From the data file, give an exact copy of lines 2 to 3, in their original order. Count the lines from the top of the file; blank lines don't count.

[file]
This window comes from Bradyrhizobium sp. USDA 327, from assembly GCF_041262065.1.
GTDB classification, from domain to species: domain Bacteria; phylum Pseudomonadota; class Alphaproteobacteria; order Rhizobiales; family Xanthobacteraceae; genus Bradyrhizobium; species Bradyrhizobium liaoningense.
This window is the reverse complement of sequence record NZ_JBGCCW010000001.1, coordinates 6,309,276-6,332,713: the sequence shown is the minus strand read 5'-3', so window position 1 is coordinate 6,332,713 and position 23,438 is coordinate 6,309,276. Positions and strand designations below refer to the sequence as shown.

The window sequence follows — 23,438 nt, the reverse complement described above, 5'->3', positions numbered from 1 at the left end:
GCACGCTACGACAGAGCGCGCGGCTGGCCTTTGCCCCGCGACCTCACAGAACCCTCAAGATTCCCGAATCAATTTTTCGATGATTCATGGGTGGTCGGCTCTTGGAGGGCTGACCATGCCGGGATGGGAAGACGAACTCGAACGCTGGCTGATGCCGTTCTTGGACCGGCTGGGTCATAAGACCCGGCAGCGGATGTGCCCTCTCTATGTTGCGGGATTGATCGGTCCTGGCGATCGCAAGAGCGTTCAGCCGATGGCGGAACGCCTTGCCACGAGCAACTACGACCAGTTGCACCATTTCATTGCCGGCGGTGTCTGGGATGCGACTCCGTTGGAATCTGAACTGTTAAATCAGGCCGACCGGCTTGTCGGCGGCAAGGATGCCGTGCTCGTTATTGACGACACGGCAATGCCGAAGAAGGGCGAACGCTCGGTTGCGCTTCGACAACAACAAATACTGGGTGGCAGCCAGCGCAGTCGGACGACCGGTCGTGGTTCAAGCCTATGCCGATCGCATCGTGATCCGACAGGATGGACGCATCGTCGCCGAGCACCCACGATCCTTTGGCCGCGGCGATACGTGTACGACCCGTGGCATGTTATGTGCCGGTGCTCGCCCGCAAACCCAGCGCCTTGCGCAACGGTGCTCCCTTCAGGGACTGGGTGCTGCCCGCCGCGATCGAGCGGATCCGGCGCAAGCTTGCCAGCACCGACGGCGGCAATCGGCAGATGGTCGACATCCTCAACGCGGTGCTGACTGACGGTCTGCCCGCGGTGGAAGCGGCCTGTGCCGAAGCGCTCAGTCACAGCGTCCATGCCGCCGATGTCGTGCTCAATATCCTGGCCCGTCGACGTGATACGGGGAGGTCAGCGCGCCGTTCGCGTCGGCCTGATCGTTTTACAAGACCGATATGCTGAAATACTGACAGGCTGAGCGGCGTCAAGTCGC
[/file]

GTDB classification, from domain to species: domain Bacteria; phylum Pseudomonadota; class Alphaproteobacteria; order Rhizobiales; family Xanthobacteraceae; genus Bradyrhizobium; species Bradyrhizobium liaoningense.
This window is the reverse complement of sequence record NZ_JBGCCW010000001.1, coordinates 6,309,276-6,332,713: the sequence shown is the minus strand read 5'-3', so window position 1 is coordinate 6,332,713 and position 23,438 is coordinate 6,309,276. Positions and strand designations below refer to the sequence as shown.